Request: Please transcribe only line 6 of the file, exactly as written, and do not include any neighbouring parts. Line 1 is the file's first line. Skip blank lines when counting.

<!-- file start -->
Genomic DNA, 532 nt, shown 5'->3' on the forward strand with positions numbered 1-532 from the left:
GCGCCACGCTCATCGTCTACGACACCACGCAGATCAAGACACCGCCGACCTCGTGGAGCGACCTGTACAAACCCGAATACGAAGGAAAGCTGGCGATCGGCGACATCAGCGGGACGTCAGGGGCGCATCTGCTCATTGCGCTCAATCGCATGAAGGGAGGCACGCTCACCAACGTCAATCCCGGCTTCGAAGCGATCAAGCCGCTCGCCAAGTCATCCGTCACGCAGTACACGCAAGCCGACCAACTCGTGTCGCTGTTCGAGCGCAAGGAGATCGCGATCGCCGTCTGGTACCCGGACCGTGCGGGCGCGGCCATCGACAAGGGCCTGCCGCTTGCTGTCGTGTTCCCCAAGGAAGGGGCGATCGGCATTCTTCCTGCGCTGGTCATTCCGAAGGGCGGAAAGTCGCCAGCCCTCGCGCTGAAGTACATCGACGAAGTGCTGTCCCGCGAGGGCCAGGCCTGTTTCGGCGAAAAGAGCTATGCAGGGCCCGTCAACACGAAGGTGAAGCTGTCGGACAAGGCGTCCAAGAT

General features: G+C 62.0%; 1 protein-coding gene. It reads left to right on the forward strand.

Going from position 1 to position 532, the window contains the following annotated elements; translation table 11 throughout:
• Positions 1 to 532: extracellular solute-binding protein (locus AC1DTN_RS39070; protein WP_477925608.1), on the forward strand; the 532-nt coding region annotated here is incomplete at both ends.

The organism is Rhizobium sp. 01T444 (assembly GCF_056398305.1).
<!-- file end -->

The organism is Rhizobium sp. 01T444 (assembly GCF_056398305.1).